Mandy (film)

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Mandy
1952 UK film poster for Mandy.jpg
Original UK cinema poster
Directed by Alexander Mackendrick
Produced by Michael Balcon
Leslie Norman
Screenplay by Nigel Balchin
Jack Whittingham
Based on The Day Is Ours 
by Hilda Lewis
Starring Phyllis Calvert
Jack Hawkins
Mandy Miller
Music by William Alwyn
Cinematography Douglas Slocombe
Edited by Seth Holt
Production
company
Distributed by General Film Distributors
Release dates
  • 29 July 1952 (1952-07-29) (UK)
Running time
93 min.
Country United Kingdom
Language English

Mandy is a 1952 British film about a family's struggle to give their deaf-mute daughter a better life. It was directed by Alexander Mackendrick and is based on the novel The Day Is Ours by Hilda Lewis. It stars Phyllis Calvert, Jack Hawkins and Terence Morgan, and features the first film appearance by Jane Asher. In the US the film was released as The Story of Mandy,[1] later also distributed as Crash of Silence.[2]

Plot[edit]

Harry and Christine Garland have a deaf-mute daughter, Mandy. As they realise their daughter's situation, the parents enrol Mandy in special education classes to try to get her to speak. They quarrel in the process and their marriage comes under strain. There are also hints of a possible affair between Christine and Dick Searle, the headmaster of the school for the deaf where Mandy is enrolled. Eventually, the training succeeds to the point where Mandy says her own name for the first time. Mandy's speech was achieved by using a balloon. She was able to feel the vibrations of sound onto the balloon and knew she had made a sound.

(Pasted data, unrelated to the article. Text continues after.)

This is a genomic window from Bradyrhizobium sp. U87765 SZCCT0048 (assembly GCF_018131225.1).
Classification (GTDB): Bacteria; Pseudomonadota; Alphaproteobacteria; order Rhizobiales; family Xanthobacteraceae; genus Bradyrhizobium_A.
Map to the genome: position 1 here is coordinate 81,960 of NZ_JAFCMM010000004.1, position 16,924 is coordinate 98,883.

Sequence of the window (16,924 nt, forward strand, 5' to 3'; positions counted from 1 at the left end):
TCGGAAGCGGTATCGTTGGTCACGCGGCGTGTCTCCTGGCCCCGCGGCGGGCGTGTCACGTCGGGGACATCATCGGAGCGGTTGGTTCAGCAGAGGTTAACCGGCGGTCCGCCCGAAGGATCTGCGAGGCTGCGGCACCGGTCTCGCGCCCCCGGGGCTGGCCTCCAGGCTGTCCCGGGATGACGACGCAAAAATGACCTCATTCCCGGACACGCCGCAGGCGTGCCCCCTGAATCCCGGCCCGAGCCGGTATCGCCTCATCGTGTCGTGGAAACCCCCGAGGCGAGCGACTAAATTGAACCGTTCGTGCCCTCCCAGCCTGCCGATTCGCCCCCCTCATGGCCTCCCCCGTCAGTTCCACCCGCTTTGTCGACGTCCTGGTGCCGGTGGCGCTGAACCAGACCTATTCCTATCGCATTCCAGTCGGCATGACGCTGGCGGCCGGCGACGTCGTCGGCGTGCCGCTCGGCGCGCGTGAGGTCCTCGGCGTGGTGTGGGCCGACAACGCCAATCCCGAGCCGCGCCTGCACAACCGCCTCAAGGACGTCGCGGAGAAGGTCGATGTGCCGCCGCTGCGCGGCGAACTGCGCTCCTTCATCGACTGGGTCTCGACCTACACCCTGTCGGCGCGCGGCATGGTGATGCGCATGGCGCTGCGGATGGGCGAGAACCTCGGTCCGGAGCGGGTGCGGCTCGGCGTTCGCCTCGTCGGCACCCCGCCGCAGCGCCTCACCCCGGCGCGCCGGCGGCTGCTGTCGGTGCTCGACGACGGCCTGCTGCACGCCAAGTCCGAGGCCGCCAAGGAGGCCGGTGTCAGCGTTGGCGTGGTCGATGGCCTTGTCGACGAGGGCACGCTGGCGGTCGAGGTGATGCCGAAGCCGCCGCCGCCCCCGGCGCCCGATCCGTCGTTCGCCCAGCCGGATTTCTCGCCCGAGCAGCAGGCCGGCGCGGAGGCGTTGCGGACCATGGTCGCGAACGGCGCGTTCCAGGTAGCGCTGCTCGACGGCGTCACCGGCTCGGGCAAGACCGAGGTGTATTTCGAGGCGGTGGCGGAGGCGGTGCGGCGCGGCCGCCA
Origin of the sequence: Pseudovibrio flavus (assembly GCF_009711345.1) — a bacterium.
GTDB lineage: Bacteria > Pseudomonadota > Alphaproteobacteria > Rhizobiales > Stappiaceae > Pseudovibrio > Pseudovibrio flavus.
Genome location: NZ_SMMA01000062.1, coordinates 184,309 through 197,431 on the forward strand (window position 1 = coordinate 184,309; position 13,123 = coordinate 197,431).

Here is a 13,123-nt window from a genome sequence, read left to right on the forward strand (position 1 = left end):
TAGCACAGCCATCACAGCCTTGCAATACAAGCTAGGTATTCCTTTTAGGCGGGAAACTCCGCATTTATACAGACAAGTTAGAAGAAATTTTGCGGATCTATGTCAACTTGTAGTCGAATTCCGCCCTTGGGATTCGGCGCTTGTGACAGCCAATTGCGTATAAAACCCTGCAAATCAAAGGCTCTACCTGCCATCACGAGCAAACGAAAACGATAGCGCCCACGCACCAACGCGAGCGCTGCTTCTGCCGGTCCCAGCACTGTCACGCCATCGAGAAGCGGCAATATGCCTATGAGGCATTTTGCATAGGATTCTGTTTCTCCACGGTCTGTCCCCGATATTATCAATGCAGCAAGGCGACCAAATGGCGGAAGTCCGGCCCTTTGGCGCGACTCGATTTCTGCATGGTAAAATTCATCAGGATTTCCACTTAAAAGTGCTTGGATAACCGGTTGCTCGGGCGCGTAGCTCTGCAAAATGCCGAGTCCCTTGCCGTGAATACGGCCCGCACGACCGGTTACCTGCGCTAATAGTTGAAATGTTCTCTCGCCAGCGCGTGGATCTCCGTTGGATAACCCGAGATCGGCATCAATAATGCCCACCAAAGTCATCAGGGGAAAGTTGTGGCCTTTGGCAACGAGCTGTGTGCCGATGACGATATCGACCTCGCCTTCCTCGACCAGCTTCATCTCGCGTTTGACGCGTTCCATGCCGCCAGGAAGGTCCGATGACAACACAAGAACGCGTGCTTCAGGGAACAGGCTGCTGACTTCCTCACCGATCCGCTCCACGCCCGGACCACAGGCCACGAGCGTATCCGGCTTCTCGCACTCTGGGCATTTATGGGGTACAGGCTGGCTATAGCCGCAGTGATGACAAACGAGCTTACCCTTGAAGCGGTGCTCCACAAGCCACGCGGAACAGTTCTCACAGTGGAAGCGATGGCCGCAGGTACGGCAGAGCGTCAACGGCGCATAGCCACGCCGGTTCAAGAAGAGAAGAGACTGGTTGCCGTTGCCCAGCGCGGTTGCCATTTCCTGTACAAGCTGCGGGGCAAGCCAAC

Cast[edit]

Production[edit]

The film's screenplay was written by Nigel Balchin and Jack Whittingham. The film was shot at the Ealing Studios outside London, but also at the Royal Schools for the Deaf outside Manchester.[3]

Reception[edit]

Mandy premiered in London on 29 July 1952, and was the fifth most popular at the British box office that year.[4] The film was nominated for six BAFTA awards at the 1953 British Academy Film Awards ceremony, but didn't win any. Alexander Mackendrick was awarded the Special Jury Prize at the 1952 Venice Film Festival for his direction, and the film was nominated for the Golden Lion at the same festival.[5]

References[edit]

External links[edit]